Poverty remains a critical challenge in developing economies, as presented in the Sustainable Development Goals. The South African government, in particular, has undertaken a number of initiatives to alleviate poverty. However, a symbiotic relationship can be created when infrastructure development and poverty alleviation are considered in unison. A clear distinction needs to be drawn between urban and rural road transport infrastructure development and the associated benefits for these differing contexts.
This study investigates the potential benefit that road transport infrastructure development has for poverty alleviation. The study was qualitative in nature and made extensive use of secondary sources, particularly focused on research from developing economies. Furthermore, an inductive research approach was followed. The contribution of the research is a theoretical overview of the potential benefits road infrastructure development has on prevailing and future poverty levels, from an emerging economies lens.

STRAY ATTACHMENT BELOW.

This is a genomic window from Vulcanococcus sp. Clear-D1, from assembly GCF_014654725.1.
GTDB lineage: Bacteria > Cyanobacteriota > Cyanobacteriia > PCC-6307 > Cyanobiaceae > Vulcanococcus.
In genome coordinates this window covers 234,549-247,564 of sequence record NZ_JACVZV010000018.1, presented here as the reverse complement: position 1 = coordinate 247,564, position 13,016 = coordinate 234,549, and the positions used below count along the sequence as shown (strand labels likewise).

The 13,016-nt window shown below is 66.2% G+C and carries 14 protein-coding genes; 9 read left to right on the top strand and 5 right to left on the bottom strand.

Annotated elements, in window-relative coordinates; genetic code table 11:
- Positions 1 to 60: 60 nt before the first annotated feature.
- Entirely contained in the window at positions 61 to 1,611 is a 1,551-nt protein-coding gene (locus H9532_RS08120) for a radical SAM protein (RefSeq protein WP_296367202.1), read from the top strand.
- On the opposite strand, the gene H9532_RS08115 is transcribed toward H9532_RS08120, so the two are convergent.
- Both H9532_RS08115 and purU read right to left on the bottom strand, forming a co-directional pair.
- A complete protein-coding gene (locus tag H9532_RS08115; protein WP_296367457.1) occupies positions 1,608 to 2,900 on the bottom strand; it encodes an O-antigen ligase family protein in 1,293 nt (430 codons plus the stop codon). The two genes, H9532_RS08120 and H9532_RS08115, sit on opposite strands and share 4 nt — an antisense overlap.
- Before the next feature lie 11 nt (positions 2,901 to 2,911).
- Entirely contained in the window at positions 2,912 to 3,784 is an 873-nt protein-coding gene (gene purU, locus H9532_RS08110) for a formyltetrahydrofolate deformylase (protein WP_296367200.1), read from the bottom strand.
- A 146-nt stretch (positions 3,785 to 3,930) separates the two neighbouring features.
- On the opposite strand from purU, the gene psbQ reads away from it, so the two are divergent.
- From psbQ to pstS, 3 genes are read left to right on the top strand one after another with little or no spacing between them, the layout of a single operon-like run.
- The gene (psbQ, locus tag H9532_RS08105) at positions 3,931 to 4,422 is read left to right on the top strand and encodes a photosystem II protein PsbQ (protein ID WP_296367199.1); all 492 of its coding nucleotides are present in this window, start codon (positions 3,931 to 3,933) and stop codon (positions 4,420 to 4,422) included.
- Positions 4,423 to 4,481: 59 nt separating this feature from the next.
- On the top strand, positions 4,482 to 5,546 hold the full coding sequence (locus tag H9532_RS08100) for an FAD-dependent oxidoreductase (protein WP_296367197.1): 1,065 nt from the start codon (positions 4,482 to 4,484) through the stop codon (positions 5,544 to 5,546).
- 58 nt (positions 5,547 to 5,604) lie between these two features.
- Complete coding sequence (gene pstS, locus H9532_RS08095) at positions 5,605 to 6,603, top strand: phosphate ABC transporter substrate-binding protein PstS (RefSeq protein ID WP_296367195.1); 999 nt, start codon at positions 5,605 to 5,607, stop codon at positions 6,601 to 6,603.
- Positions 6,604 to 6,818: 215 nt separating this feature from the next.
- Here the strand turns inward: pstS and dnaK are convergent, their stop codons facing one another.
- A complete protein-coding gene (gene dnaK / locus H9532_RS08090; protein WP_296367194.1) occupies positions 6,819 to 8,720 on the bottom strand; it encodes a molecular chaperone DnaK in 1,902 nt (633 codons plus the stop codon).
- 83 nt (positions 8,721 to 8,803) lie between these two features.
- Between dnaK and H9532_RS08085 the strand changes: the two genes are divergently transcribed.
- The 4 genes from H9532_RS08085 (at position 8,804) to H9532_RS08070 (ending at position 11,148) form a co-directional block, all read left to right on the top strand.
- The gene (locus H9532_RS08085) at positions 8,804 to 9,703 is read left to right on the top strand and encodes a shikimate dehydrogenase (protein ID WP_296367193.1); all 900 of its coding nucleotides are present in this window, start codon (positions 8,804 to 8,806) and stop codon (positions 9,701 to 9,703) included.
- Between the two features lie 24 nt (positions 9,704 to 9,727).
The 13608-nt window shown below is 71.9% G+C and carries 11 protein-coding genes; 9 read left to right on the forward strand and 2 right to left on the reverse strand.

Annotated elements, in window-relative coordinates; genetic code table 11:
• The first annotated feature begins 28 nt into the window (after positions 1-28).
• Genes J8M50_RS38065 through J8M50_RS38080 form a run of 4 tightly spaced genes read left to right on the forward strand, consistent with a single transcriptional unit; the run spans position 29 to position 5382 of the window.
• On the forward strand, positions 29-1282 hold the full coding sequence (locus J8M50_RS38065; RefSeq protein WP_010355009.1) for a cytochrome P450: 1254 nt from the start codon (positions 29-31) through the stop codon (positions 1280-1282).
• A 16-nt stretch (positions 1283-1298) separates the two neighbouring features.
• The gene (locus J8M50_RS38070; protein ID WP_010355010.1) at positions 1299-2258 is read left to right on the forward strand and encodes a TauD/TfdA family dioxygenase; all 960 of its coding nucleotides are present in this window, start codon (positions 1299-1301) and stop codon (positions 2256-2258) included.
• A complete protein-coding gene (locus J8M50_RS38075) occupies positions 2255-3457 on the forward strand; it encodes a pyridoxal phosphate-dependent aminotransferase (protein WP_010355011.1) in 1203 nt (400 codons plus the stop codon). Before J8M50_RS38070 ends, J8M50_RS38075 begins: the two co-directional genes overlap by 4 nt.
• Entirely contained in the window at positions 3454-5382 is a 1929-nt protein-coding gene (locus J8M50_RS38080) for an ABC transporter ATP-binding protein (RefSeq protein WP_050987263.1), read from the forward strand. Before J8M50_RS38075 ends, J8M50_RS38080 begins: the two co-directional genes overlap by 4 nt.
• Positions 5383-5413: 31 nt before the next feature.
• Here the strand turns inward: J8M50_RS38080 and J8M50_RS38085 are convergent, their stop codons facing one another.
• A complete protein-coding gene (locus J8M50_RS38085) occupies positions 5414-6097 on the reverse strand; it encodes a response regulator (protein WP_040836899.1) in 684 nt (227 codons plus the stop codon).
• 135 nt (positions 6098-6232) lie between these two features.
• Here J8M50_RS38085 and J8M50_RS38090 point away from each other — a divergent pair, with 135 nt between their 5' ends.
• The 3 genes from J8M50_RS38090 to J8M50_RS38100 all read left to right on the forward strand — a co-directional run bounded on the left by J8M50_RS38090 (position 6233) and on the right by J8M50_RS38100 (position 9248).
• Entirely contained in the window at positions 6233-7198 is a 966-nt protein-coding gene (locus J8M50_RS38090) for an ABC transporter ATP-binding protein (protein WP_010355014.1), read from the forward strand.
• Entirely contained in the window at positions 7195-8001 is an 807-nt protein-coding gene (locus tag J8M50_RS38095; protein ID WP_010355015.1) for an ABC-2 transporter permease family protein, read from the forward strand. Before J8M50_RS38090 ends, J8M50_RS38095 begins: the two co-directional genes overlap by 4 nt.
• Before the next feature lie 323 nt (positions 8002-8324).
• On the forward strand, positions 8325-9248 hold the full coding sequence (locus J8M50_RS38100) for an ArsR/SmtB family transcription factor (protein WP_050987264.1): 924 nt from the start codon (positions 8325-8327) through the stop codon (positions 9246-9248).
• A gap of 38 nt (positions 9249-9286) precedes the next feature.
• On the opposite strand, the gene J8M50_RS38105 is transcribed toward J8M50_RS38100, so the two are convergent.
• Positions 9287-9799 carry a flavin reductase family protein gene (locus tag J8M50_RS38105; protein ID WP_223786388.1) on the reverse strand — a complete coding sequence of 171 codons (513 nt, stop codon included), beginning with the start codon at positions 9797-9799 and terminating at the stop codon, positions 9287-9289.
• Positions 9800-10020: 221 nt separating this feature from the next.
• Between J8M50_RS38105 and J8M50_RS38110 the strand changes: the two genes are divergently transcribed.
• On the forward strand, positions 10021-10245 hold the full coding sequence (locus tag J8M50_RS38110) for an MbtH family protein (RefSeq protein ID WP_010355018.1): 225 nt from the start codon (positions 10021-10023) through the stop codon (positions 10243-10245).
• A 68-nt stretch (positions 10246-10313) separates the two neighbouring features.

Results indicate a strong positive relationship between road infrastructure development and poverty alleviation. Both direct and indirect poverty-related benefits can be associated with this type of investment. In particular, the investment does not only result in the creation of job opportunities, but also has associated effects on standards of living, market accessibility, community development and local growth rates.
Paper presented at the 35th Annual Southern African Transport Conference 4-7 July 2016 "Transport ? a catalyst for socio-economic
growth and development opportunities to improve quality of life", CSIR International Convention Centre, Pretoria, South Africa.